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The Impossible - The Story of Choc - Part 1
 By Polo the Weirdo   •   5th Mar 2014   •   3,570 views   •   1 comments
The Story of Choc

So I promised that I would write an article if Choc ever recovered from her surgery, and two gruelling years later, here we are. It has been a bumpy road with a lot of twists and turns along the way, but in the end, looking back at all the tears and turmoil, I can honestly say that I’d do it all again. Seeing the look on Choc’s face when I walk up with a bridle, I’d have to be mad not to.

You all know the story of Choc, the little foal that I rescued from a racing stud after her owner had died, leaving the entire string of horses homeless. She was a trooper from day one, a feisty little animal utterly determined to live out her life as she’d started it; devoid of human contact, and fighting all her own battles with a buck and fart. It took a lot of time and patience to win that little horse’s trust, but eventually, I managed it. From the first time she let me touch her face Choc and I were inseparable. Now, as long as I live, she’ll always be my baby – that special foal who gave me her trust, and slowly, learned to be one of the bravest, most loving animals I’ve seen in my life.

Related: Choc Showjumping Competition
Related: Choc Sand Colic
Related: Escape - Attacked While Riding Alone

Once that scampering ball of spunky fuzz had grown into a lovely young mare, we started training, and soon found ourselves taking the jumping ring by storm. In everything she did she always gave one hundred percent, and to this day she’s not once refused a jump that she had any chance of clearing. It doesn’t matter if it’s a ditch, a table, a water jump or even a wall towering over her head – if I put a house in front of her, she would jump it if I asked her to. She loved her job right from the start, and it showed in every jump, every prize and every lap of honour. She just tried her little heart out again, and again, and again.

It was in 2011, at the young age of six years, that my little adopted child helped me to realize one of my life’s goals. Ever since I started riding, I had dreamed of representing my province at the national championships. After narrowly missing the opportunity on Finola in 2008 when she injured her back, and subsequently finding her falling just short of the showjumping team every year, I had all but given up hope on this goal. It had never occurred to me that my goal might in fact lie in eventing rather than showjumping. And I’d be lying if I said that I expected for even a second, that the first horse to take me there would be my own baby Choc, as young as she was.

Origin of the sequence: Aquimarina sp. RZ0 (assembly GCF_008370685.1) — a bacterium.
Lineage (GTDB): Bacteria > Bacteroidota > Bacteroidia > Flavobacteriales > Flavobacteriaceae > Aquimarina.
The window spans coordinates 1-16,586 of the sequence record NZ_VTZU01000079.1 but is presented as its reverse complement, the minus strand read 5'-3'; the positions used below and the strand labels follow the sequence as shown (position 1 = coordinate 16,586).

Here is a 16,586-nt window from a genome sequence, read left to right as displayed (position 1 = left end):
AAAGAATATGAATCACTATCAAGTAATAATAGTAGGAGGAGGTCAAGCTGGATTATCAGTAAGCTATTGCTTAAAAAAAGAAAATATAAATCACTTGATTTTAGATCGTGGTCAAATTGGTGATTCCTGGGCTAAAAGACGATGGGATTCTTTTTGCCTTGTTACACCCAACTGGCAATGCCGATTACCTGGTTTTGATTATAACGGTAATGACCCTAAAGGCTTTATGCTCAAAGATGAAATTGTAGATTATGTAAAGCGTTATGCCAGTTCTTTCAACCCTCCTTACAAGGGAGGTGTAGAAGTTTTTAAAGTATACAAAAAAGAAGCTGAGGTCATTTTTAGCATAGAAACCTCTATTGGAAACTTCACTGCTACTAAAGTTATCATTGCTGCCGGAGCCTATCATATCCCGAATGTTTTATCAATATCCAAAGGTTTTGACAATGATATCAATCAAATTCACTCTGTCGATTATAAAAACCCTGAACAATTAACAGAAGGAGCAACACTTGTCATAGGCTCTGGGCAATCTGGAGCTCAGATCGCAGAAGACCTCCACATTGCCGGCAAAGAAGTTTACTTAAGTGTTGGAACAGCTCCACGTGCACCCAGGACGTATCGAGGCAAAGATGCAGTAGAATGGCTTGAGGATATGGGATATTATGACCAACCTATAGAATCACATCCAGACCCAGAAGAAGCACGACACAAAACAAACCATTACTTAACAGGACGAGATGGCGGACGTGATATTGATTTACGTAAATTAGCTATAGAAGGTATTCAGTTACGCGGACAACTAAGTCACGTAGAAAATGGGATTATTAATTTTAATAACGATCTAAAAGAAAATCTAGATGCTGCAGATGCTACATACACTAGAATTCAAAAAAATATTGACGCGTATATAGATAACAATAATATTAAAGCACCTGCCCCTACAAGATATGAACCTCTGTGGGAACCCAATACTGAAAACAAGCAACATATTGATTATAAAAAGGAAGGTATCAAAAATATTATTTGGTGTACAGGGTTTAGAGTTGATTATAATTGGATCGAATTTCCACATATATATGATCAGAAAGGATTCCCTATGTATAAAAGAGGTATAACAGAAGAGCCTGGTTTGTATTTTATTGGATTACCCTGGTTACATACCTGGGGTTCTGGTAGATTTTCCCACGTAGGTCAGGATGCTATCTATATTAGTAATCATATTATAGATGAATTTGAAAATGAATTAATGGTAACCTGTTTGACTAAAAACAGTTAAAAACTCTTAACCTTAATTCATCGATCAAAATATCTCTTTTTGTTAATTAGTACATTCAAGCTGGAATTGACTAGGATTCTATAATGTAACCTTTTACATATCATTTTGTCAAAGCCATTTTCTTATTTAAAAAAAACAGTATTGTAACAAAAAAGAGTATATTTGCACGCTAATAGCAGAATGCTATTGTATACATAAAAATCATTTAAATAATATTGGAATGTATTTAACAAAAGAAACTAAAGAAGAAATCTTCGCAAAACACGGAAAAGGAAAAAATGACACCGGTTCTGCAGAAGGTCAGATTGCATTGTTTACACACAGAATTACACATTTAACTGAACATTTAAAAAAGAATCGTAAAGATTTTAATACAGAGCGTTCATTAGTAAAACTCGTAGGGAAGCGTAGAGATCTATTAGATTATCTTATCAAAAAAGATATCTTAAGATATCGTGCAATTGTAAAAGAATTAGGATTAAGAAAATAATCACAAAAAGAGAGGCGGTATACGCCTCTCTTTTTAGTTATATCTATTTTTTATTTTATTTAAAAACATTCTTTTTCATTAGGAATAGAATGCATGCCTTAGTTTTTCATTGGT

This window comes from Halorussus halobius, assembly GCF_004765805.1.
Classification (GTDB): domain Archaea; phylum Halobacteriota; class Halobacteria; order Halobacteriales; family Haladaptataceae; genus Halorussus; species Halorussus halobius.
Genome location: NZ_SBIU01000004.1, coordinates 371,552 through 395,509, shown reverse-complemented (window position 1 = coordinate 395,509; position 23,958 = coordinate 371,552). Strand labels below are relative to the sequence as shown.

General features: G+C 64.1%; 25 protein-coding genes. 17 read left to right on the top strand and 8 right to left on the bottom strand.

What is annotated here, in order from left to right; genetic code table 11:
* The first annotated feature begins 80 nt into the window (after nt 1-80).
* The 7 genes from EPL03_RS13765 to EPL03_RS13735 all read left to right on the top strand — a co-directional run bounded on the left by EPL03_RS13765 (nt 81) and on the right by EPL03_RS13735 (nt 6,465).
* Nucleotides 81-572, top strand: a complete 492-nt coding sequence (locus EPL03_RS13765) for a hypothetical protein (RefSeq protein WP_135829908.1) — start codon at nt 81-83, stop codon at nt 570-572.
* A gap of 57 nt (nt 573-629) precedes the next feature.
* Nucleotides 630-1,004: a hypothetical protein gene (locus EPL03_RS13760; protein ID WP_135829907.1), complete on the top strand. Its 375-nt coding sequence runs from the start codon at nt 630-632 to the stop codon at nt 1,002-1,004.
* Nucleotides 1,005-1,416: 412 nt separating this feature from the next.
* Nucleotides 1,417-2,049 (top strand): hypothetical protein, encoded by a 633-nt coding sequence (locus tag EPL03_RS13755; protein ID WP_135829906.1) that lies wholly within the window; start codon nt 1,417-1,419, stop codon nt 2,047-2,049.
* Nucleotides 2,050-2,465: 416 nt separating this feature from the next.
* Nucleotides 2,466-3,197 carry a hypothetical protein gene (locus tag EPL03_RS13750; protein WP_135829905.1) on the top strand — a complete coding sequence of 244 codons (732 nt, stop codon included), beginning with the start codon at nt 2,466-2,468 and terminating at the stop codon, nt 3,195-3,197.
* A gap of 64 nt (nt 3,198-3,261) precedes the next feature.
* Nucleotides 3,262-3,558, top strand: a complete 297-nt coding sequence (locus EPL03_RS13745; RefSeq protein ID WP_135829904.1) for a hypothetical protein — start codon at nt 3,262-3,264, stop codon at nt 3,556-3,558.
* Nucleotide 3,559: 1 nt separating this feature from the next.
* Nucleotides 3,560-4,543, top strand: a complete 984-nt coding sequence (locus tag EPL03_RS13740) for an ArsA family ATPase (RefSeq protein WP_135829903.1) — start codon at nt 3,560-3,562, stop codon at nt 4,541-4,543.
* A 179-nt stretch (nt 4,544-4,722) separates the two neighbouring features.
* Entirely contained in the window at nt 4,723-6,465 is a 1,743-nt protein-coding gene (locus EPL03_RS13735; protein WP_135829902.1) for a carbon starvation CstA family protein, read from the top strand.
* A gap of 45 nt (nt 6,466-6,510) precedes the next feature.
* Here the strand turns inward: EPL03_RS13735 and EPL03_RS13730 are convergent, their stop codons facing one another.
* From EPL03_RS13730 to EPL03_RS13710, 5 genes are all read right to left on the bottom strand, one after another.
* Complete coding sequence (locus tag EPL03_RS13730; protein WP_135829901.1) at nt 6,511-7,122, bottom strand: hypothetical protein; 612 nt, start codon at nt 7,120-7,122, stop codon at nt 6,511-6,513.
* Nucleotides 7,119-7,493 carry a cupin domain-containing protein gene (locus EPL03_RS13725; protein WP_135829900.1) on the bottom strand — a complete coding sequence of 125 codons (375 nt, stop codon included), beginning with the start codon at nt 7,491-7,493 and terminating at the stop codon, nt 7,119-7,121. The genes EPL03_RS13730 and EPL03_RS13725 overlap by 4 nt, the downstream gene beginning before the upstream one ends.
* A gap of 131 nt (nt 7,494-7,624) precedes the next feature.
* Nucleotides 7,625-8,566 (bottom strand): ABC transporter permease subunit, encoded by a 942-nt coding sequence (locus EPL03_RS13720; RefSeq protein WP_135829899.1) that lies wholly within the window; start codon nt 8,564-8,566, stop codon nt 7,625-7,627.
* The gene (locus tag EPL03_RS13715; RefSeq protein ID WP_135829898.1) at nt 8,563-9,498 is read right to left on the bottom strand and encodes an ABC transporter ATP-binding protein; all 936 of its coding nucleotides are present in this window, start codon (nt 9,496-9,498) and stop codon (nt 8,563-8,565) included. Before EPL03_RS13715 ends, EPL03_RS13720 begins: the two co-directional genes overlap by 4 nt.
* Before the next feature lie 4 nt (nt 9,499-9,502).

But life has a funny way of working out sometimes, and more often than not, what you least expect is, in fact, what becomes your reality.

I had spent the whole year working on Bronze, training him up in a desperate attempt to get him up to eventing team standard. For month upon month I slaved away, drilling dressage tests, trucking out to cross country courses for practice, and riding my heart out at shows, while little Choc just carried on in the background, hopping around her excitable little dressage tests, and getting clear after clear each time she went out in the country. Before I knew it, I had two horses at the top level – but that was when everything changed.

Bronze Showjumping Competition
Bronze Showjumping Competition

Related: Against All Odds - The Story of Bronze

It was just before our championship (as Lady Luck always insists it should be) when Bronze went lame and had to be rested. This, of course, left me with shattered hopes for the team, and only my green little Choc facing off against a number of older and more experienced horses at the championship. Who would have thought that a six-year-old Thoroughbred with a funny short stride and an inability to maintain a ‘medium walk’ would manage a third place at the championship? I suppose I should have expected it. From the day I first laid eyes on her, Choc has never let me down. She may not be the fanciest horse or the most talented, but when it comes to heart, she has more than all of her competitors put together. I guess the selectors must have thought the same, because that was how Choc made the provincial eventing team in 2011. At last, I had achieved my colours, and my loyal partner and I departed together to represent our province at the national championship. She was my last hope that year, and she came through, just like she always did, and just like she always will.

That championship was the last show that Choc and I did together. We were preparing for our first event of the new year when it happened. It was a freak accident, just one of those things, and yet the results were catastrophic. She was out, playing with Moony like so many times before, when she took a nasty kick to the elbow. I wasn’t there at the time, but I’ll never forget the moment that I heard the news. My mother fetched me early from school (which is never a good sign, as any child would know) and told me that Choc had been kicked. It was Friday. Her event was that very weekend. Usually, upon hearing such news, I would have been disappointed about scratching from the event – horses are getting kicked all the time; usually it’s a little knock or a cut, and it heals up fine with a few weeks of rest. But that day it was different. I don’t know how I knew, but I did. Not once did I think about the show. I remember asking

‘Is she going to be okay?’

The worst answer in the world is silence.
Polo the Weirdo  MOD 
This article marks the beginning of my new series basically a diary of Choc's recovery from the day she fractured her elbow to the present. For those of you who have been wanting to know the story, please start reading and stick with it. :)
  Mar 6, 2014  •  4,213 views
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